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davidrt28

Omnibus 2018 winter damage report for the mid-Atlantic region

davidrt28 (zone 7)
4 years ago
last modified: 4 years ago

Omnibus means anyone in this region can and should participate. We will use the broad, not strict, regional definition. Of course people from other regions can and should provide feedback! But I think for the sake of organization, reports for other regions should go in other threads, unless you're merely commenting about a single plant. (i.e., "Azara sometimes dies in the PNW")

As always, discussion by me of growing any rare plant is not an recommendation or endorsement of growing that plant in any area or under any circumstances. The surgeon general has determined that experimental gardening and zone pushing can be hazardous to your health. You have been warned!

Ok, so...big theme here is that I'm glad I waited because more and more damage is becoming apparent. A statistician who does not grow plants might look at the numbers and say, 'well, there's no way it could have been as bad as the polar vortex winters of 2013-2014 and 2014-2015." On average, it was merely an AVERAGE winter. BUT...I now think it was just about as bad as those winters. The issue is a lot of stuff that would have been killed or injured in a collector's garden, was already killed or injured and might not have been replanted. And though the cold spell was brief, it was the coldest first week of January EVER in Baltimore. Ever is a powerful word! Furthermore, I should have known there was the potential for disaster, because we were coming into winter after a very bad fall season that left various plants in a not-complete state of dormancy. So I kick myself for not protecting a couple things...but...by not doing so, such is the "science" of this hobby advanced LOL. There were a couple POSITIVE surprises, though obviously more negative ones!

I'm going to do a basic rundown, and then add a detailed discussion of certain plants with pictures. Absolute low was right around 0F, maybe a degree higher in the warmer parts of the garden, a degree lower in the frost hollow. Double quotes indicate a non-standard nomenclature.

Survived without substantial injury:

Any sun protected, established camellias

Various rare hollies with the exception of I. vomitoria cultivars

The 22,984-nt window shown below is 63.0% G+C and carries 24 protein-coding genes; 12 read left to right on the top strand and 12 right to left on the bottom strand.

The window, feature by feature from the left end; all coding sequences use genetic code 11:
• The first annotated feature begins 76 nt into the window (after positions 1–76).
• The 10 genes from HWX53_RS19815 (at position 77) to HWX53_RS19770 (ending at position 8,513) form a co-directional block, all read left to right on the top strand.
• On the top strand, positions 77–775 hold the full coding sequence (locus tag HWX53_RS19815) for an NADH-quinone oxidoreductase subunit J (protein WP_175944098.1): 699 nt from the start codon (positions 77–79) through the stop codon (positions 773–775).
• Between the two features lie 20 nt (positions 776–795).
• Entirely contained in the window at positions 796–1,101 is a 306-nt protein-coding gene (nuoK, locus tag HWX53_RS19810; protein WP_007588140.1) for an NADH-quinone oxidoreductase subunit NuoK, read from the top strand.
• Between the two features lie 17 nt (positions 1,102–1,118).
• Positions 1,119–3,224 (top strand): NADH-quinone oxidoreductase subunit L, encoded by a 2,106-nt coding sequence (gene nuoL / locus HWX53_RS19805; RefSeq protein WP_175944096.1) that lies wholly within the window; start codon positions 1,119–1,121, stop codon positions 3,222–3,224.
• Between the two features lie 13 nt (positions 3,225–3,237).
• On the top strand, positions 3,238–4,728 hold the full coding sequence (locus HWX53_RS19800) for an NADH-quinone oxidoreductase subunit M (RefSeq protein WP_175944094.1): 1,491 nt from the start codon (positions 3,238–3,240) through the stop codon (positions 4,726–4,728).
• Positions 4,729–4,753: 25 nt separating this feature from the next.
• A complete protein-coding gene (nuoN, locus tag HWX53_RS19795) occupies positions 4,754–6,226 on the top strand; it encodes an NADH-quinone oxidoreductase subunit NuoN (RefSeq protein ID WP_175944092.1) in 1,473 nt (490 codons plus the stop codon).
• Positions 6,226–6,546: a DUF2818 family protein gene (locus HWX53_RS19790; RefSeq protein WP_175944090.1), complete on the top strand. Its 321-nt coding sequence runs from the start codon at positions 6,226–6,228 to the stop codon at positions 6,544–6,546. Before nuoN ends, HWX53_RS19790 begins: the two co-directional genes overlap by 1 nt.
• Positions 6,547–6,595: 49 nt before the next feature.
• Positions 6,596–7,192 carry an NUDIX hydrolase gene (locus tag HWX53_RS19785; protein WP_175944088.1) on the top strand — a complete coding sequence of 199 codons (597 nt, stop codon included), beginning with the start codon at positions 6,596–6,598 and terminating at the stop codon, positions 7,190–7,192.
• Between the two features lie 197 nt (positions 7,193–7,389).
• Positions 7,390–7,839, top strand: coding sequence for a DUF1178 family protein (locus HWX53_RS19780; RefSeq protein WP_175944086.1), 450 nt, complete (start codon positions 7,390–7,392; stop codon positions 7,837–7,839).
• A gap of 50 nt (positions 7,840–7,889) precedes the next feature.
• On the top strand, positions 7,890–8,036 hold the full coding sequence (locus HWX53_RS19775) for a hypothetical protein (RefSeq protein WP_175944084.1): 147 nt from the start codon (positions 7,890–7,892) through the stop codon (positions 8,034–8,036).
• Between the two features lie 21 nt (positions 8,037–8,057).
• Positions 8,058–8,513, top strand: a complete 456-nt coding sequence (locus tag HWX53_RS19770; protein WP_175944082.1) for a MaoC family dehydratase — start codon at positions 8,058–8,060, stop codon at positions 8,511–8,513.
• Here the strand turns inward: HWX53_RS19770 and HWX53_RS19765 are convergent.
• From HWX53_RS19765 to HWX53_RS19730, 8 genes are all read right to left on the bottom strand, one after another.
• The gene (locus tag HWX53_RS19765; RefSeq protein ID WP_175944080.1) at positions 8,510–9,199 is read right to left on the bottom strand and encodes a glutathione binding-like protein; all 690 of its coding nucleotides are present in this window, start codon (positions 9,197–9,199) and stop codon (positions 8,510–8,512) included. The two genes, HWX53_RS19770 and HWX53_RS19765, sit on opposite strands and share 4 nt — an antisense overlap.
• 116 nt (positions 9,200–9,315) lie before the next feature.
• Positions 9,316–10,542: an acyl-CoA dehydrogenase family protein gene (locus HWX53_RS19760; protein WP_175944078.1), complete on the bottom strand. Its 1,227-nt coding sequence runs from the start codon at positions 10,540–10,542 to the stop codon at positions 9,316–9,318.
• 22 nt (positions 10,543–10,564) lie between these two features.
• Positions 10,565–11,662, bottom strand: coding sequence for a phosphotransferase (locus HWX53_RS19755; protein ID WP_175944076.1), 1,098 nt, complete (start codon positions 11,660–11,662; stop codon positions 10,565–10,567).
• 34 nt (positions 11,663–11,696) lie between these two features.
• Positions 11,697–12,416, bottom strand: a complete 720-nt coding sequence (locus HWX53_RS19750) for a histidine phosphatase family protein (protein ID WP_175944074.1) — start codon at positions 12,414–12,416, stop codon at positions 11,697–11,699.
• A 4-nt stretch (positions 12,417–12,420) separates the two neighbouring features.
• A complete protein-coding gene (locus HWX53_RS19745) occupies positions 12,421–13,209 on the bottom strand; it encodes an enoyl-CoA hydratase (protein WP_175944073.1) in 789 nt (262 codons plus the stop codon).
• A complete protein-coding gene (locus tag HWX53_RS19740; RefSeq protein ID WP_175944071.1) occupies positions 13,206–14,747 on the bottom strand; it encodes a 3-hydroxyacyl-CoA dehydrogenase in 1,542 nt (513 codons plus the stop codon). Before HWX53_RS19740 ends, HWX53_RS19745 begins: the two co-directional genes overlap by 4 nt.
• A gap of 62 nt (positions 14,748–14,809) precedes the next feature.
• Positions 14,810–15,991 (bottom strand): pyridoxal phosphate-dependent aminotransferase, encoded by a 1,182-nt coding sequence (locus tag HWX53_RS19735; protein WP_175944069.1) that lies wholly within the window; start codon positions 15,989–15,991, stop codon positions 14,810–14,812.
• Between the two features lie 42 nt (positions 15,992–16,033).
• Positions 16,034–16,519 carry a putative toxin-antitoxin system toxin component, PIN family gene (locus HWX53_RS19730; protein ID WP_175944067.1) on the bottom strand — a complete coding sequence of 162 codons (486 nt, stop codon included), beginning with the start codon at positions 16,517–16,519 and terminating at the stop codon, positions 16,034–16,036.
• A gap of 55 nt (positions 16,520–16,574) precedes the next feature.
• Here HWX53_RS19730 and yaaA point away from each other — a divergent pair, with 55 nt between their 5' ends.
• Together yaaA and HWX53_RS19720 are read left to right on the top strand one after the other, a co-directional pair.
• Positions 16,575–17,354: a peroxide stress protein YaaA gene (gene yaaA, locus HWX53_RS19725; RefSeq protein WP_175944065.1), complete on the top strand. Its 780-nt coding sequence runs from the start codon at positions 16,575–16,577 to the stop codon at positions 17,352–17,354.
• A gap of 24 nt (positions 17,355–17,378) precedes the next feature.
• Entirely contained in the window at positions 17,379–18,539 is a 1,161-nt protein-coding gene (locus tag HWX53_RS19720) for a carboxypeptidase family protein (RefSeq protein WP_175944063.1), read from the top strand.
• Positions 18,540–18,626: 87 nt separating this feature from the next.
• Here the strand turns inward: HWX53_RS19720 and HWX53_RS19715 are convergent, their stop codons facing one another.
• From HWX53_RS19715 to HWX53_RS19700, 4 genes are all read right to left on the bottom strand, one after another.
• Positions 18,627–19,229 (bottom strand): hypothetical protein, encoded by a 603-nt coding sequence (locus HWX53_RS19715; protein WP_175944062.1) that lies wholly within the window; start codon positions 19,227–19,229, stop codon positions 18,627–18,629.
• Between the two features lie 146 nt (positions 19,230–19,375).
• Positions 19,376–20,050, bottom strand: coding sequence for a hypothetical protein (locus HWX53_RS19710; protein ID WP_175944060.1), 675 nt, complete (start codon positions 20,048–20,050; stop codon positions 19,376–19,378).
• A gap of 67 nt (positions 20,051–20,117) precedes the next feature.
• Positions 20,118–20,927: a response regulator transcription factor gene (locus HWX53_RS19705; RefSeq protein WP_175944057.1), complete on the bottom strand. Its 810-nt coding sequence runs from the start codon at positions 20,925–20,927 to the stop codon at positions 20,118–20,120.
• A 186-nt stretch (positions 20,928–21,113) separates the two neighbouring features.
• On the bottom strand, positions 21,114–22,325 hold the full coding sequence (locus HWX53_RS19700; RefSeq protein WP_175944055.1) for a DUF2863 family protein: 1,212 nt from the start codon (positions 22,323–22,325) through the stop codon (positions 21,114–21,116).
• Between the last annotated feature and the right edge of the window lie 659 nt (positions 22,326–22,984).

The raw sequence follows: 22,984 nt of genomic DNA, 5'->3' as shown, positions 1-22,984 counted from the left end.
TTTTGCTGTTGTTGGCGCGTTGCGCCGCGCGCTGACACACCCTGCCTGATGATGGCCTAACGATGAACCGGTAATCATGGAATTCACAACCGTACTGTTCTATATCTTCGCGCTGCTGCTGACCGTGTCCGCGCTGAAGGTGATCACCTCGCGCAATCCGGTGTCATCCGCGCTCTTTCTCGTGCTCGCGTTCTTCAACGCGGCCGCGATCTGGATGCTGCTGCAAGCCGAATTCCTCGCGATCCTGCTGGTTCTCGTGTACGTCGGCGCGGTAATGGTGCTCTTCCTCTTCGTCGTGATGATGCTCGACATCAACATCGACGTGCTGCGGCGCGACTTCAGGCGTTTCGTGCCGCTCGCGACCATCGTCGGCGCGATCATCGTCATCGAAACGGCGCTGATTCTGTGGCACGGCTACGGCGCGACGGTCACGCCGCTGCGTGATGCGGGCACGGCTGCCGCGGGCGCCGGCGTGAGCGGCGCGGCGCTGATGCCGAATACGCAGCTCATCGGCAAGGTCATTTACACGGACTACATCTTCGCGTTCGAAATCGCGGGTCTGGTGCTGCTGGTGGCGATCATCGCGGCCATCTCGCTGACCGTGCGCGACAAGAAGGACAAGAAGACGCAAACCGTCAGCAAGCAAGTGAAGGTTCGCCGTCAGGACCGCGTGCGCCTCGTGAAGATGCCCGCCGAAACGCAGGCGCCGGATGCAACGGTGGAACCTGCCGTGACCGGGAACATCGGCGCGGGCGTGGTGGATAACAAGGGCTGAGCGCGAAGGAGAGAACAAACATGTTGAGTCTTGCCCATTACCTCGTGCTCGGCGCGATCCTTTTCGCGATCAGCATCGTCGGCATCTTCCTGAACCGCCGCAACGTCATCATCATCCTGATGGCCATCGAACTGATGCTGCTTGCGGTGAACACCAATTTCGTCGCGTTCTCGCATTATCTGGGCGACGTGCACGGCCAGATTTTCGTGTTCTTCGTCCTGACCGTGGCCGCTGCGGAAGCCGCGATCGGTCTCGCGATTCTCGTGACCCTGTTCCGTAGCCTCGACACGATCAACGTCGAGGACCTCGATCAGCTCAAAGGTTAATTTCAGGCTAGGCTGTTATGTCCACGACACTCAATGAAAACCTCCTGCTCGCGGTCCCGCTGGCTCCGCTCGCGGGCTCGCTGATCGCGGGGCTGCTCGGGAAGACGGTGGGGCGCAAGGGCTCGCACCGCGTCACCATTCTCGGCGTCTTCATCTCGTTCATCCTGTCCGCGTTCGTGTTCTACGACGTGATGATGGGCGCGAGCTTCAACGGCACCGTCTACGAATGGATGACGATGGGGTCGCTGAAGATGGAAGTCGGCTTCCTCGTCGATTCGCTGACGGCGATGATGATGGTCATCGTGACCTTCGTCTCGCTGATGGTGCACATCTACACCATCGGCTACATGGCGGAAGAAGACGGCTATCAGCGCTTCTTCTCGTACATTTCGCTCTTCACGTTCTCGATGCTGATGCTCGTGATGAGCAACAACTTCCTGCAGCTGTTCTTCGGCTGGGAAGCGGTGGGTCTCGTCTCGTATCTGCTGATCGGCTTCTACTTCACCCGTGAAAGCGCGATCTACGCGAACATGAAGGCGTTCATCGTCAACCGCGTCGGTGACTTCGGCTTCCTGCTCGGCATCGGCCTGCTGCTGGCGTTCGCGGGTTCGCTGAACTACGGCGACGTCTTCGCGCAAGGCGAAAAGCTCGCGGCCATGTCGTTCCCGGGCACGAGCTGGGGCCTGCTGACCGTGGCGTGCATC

All fully established rhododendrons but a couple

deciduous trees and shrubs including some only zone 7 ones like Hibiscus paramutabilis and the Chinese MCXBCs.

Alstroemeria ‘Third Harmonic’ and others

Nolina erumpens

Cunninghamia plain green

Agave gracilipes

Mahonia 'Buckland'

Significant injury but definitely still alive:

Camellia sinensis, spring 2017 planted

Gardenia 'Griff's Select', 'Frostproof' and 'Kleim's Hardy'

Arbutus 'Elfin King'

Ilex vomitoria cultivars

Redwood cultivars

Taiwania "flousiana form"

Escallonia 'Apple Blossom' of commerce

Rhododendron 'Broughtonii' bought for use as a rootstock

"Podocarpus chinensis" of commerce

Rhododendron TT240 (discussion forthcoming)

Erica 'Edelwecht Blush', a European X South African hybrid

Chusquea gigantea - coming back from roots, a nice surprise, but I guess it will never get gigantic here LOL

Phormium "Lake Te Anu collection from Cistus". Had 2 of these, one died a couple summers ago from root rot in a wetter spot...proof they they are always going to be exceedingly tricky in our climate. As one would expect!

Severe injury, jury still out on survival:

Erica 'Kramer's Rote' in a difficult spot...sailed through PV-I and PV-II w/o difficulty, snow cover was the difference!

Feijoa

Eucalyptus parvula

Grevillea 'Poorinda Leane'

Myrtus communis 'Van Hardy'

Cistus 'Ledon'

Agave lechuguilla

Melicytus (hymenanthera) crassifolius

Pittosporum heterophyllum

Rhododendron 'Cloudburst' and a couple others not fully established

Definitely dead:

Rhododendron 'Choremia' not fully established

Azara microphylla not fully established

many rare zone 7 rhizomatous forbs, succulents and geophytes (discussion forthcoming)

Nolina microcarpa, did not have overstory protection that N. erumpens did

south American Cassia species unknown

Lessertia montana and frutescens (was hoping to cross them LOL)

Buddleja salvifolia

Lantana 'Chapel Hill' and 'Mozelle' (I guess they could still surprise me but I doubt it)

I'm forgetting a couple probably but will finish this post for fear something will cause it to be lost. I will add the pictures and additional comments soon.

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